Will she? Won’t she? And why won’t she?

BY NUPUR BASU| IN Media Practice | 20/04/2017
Why Theresa May will not agree to take part in a TV debate in the forthcoming elections, is hogging the limelight
NUPUR BASU in London
The Mirror Chicken asks Theresa May

 

Ever since Britain’s Prime Minister Theresa May announced a surprise snap poll after returning from a walking holiday over Easter with her husband, one debate that threatens to overshadow all others is her announcement that she will not take part in the now customary television debates with her political opponents in the run up to the election on June 8.

The question has already been unplugged on the airwaves. The barometer has been rising as broadcasters and the opposition parties debate the ‘will she? won’t she? why won’t she?’ issue over her boycott.

If you won’t debate, we will put an “empty chair” in your spot, the broadcasters threatened, egged on by the Liberal Democrats who first flagged the idea of an empty chair.

ITV was the first channel to say that they would do a televised debate of the leaders. Sky TV on day two came out with a poll which said 64 per cent of  the people polled wanted to see a TV debate between the leaders where they argue out their policies, 31 per cent said ‘no’ to a TV debate and five per cent were undecided.

The broadcasters have been unanimous in asserting that debates are “good for democracy”. The BBC’s star anchor David Dimbleby in a Radio 4 interview offered a tongue- in-cheek critique of May’s refusal as not quite the kind of attitude that will go down well in a democracy. You mean to say she will say you have questions but no, I won’t come debate them? The BBC has said they are still formulating their programming.

"If you won’t debate, we will put an “empty chair” in your spot, the broadcasters threatened."

But May, pushed into a corner of her own making, has so far (at the time of writing this piece) refused to yield. By Wednesday night, there were hints filtering out of Downing Street that she would do several one-to-one interviews with channels and may even consider doing a Question Time with a live audience where people would be given a chance to question her on her policies and manifesto.

On an earlier occasion, former prime minister David Cameron had also refused to take part in a TV debate with his opponents. But after he was ridiculed as “chicken” by the Daily Mail, he had to yield. The Guardian this time ran a rather unflattering four column ‘chicken’ cartoon on May.

It has been open season on British television, with much recalling of pre-election TV debates in the US and UK. The classic black and white image of a cool and calm Robert Kennedy versus a sweaty and shifty Richard Nixon has been much shown to illustrate the power of body language and image on TV. Then recently there were the classic ones with Donald Trump and Hillary Clinton slaying each other and not shaking hands on stage.

The UK’s debates have not been the classic presidential ones seen in the US because here it is a parliamentary democracy with various political parties in the fray. What the broadcasters were hoping for - and the people would have perhaps liked - was a head to head between May and Labour leader Jeremy Corbyn, a passionate advocate for the marginalised and the Scottish National Party’s Nicola Sturgeon, a formidable speaker on Scotland’s rights.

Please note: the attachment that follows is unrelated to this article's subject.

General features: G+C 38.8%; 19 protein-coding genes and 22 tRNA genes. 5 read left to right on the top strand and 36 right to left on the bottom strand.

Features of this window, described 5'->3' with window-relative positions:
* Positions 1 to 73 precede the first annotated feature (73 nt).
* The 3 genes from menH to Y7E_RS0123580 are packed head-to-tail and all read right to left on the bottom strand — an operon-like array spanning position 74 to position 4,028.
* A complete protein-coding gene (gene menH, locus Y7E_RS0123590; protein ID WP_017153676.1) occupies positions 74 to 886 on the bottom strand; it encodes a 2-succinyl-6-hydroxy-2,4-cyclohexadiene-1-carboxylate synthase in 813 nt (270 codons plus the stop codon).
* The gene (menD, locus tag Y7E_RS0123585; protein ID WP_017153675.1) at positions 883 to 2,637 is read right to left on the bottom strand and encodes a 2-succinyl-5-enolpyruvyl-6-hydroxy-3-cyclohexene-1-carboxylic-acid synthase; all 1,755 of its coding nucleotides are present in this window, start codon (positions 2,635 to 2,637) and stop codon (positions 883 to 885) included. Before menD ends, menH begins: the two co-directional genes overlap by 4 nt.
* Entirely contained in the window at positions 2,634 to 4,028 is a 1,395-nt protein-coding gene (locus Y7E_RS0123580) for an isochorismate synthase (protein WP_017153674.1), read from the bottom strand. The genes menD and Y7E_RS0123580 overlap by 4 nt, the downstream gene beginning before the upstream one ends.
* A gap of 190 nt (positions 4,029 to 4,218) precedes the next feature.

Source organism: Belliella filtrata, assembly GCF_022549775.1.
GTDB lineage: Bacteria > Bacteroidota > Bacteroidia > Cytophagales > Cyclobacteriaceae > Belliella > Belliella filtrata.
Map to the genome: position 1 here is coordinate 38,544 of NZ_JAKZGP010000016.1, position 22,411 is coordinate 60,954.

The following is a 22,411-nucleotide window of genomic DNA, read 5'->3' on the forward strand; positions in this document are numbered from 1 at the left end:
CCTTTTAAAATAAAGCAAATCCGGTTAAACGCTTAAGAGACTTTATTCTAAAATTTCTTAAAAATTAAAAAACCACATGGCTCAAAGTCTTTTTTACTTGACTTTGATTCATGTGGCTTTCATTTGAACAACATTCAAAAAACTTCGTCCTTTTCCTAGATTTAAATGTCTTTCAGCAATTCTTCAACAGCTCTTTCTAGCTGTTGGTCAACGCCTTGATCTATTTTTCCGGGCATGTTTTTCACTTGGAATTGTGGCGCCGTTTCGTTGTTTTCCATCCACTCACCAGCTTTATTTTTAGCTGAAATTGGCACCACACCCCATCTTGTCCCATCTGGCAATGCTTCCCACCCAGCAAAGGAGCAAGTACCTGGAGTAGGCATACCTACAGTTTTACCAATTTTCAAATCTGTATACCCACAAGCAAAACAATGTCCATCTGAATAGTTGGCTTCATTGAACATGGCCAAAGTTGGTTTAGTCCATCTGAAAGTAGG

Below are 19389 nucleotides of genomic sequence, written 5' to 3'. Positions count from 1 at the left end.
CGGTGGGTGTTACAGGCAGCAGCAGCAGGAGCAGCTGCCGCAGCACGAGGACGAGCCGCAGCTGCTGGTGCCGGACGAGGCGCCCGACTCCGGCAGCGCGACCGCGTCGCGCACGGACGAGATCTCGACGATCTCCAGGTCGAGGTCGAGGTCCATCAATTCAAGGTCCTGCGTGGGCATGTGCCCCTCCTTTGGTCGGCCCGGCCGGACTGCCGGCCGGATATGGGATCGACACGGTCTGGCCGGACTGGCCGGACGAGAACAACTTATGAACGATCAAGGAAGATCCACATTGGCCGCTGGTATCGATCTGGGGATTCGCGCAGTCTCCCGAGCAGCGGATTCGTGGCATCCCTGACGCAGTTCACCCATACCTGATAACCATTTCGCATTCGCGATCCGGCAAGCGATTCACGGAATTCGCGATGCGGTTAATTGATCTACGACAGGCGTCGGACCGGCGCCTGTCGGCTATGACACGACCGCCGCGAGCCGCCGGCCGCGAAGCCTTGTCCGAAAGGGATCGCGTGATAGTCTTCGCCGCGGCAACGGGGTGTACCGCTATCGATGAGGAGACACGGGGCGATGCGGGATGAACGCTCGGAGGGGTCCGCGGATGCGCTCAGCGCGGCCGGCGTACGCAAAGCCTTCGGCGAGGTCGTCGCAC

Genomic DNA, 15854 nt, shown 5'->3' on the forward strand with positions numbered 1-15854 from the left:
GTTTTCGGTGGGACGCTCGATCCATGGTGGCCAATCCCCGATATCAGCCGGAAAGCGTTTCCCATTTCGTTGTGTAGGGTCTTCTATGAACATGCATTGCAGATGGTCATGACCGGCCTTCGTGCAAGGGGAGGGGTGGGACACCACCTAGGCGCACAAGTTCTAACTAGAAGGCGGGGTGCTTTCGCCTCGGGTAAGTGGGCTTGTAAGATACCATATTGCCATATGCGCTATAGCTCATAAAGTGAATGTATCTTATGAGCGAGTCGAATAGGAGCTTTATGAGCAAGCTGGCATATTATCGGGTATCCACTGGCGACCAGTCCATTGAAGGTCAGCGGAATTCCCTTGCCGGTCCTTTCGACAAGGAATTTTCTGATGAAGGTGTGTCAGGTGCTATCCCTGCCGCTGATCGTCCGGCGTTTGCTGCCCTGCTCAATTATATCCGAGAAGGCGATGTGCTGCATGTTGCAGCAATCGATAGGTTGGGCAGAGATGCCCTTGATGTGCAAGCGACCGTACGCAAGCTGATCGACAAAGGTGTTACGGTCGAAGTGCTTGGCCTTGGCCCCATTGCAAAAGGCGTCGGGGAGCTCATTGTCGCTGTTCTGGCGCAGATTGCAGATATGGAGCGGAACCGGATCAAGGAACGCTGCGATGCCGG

May loves giving a tongue lashing to Corbyn and Sturgeon (although Sturgeon is not in the Commons and is in the Scottish Parliament)  at every given chance in Parliament during Question Hour, so why won’t she agree to a public format where she can do that openly on television? This is the question confounding everyone.

It’s not her ‘style’, say some of her supporters. One Conservative MP told a broadcaster: “TV debates are good business for you and offer you a good stage but we don’t have to agree to everything you want us to do”.

May herself says she prefers to be out and about amongst voters. As a Sky News anchor pointed out: “It’s all very well for her to want to be in the comfort of Town Hall meetings surrounded by handpicked dyed-in-the-wool Tory supporters….but the hard questions that she needs to answer will not be answered in those forums”.

Sturgeon took to social media to say that the TV debates should go ahead without May. Other critics said that May will not be able to defend the lies she has told, including having repeatedly said she will not call mid-term polls, and this is why she is afraid.

During Question Time in the House of Commons there was sharp attack from Corbyn: “Theresa May says this election is about leadership..come on show some! Let’s have a debate, it’s what democracy needs and the British people deserve”.

What Corbyn, who himself is fighting huge dissidence from inside his party, probably relishes at this juncture is a one to one with May on her policy flip flops.

Tim Farron of the Liberal Democrats was equally critical. “By dodging a TV debate the Prime Minister is dodging scrutiny and it also reveals that she hold the public in contempt.”

On a BBC programme analysing the newspapers, Lucy Fisher, senior political correspondent of The Times asked: “Debates are fun. Why won’t she agree to it?” A TV anchor pointed out the risk May was running: “In the Prime Minister’s refusal to take part in TV debates, there is a danger that it has become a running story”.

A running story is indeed what it has already become and it’s likely to become even more prominent in the seven weeks remaining to the polls.

 

 

 

 

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